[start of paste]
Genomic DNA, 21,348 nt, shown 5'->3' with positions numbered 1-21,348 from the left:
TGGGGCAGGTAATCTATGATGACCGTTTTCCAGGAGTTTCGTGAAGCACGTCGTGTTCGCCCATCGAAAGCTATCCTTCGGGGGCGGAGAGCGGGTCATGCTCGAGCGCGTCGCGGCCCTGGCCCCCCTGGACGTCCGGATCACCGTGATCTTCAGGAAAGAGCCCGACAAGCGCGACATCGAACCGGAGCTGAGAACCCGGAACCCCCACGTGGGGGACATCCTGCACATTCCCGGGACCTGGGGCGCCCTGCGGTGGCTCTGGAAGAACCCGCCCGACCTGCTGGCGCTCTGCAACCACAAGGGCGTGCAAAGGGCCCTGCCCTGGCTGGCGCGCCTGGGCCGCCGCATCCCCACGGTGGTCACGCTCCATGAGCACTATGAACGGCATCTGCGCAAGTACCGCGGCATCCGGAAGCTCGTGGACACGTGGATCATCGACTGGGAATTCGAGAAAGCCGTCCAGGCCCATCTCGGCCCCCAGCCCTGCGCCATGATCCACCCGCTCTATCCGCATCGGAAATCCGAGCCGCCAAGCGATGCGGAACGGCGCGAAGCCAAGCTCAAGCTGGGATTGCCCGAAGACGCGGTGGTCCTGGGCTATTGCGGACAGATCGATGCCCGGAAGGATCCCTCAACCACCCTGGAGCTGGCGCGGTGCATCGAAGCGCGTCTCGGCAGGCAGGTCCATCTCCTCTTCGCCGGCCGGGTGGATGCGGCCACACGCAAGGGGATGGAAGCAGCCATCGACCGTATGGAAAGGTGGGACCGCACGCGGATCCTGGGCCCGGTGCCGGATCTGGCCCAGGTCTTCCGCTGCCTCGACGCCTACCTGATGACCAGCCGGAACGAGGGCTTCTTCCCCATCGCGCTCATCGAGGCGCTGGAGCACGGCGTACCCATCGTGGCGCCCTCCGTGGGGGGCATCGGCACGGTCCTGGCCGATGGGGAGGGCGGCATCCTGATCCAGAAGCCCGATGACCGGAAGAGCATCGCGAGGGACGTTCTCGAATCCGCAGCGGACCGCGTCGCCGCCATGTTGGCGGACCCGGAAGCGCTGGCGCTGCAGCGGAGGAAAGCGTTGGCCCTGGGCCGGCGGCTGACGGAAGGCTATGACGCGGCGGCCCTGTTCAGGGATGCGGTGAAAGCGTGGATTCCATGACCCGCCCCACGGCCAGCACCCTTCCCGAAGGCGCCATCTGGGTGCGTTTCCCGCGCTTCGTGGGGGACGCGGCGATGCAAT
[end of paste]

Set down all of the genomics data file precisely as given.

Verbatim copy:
Genomic DNA, 21,348 nt, shown 5'->3' with positions numbered 1-21,348 from the left:
TGGGGCAGGTAATCTATGATGACCGTTTTCCAGGAGTTTCGTGAAGCACGTCGTGTTCGCCCATCGAAAGCTATCCTTCGGGGGCGGAGAGCGGGTCATGCTCGAGCGCGTCGCGGCCCTGGCCCCCCTGGACGTCCGGATCACCGTGATCTTCAGGAAAGAGCCCGACAAGCGCGACATCGAACCGGAGCTGAGAACCCGGAACCCCCACGTGGGGGACATCCTGCACATTCCCGGGACCTGGGGCGCCCTGCGGTGGCTCTGGAAGAACCCGCCCGACCTGCTGGCGCTCTGCAACCACAAGGGCGTGCAAAGGGCCCTGCCCTGGCTGGCGCGCCTGGGCCGCCGCATCCCCACGGTGGTCACGCTCCATGAGCACTATGAACGGCATCTGCGCAAGTACCGCGGCATCCGGAAGCTCGTGGACACGTGGATCATCGACTGGGAATTCGAGAAAGCCGTCCAGGCCCATCTCGGCCCCCAGCCCTGCGCCATGATCCACCCGCTCTATCCGCATCGGAAATCCGAGCCGCCAAGCGATGCGGAACGGCGCGAAGCCAAGCTCAAGCTGGGATTGCCCGAAGACGCGGTGGTCCTGGGCTATTGCGGACAGATCGATGCCCGGAAGGATCCCTCAACCACCCTGGAGCTGGCGCGGTGCATCGAAGCGCGTCTCGGCAGGCAGGTCCATCTCCTCTTCGCCGGCCGGGTGGATGCGGCCACACGCAAGGGGATGGAAGCAGCCATCGACCGTATGGAAAGGTGGGACCGCACGCGGATCCTGGGCCCGGTGCCGGATCTGGCCCAGGTCTTCCGCTGCCTCGACGCCTACCTGATGACCAGCCGGAACGAGGGCTTCTTCCCCATCGCGCTCATCGAGGCGCTGGAGCACGGCGTACCCATCGTGGCGCCCTCCGTGGGGGGCATCGGCACGGTCCTGGCCGATGGGGAGGGCGGCATCCTGATCCAGAAGCCCGATGACCGGAAGAGCATCGCGAGGGACGTTCTCGAATCCGCAGCGGACCGCGTCGCCGCCATGTTGGCGGACCCGGAAGCGCTGGCGCTGCAGCGGAGGAAAGCGTTGGCCCTGGGCCGGCGGCTGACGGAAGGCTATGACGCGGCGGCCCTGTTCAGGGATGCGGTGAAAGCGTGGATTCCATGACCCGCCCCACGGCCAGCACCCTTCCCGAAGGCGCCATCTGGGTGCGTTTCCCGCGCTTCGTGGGGGACGCGGCGATGCAAT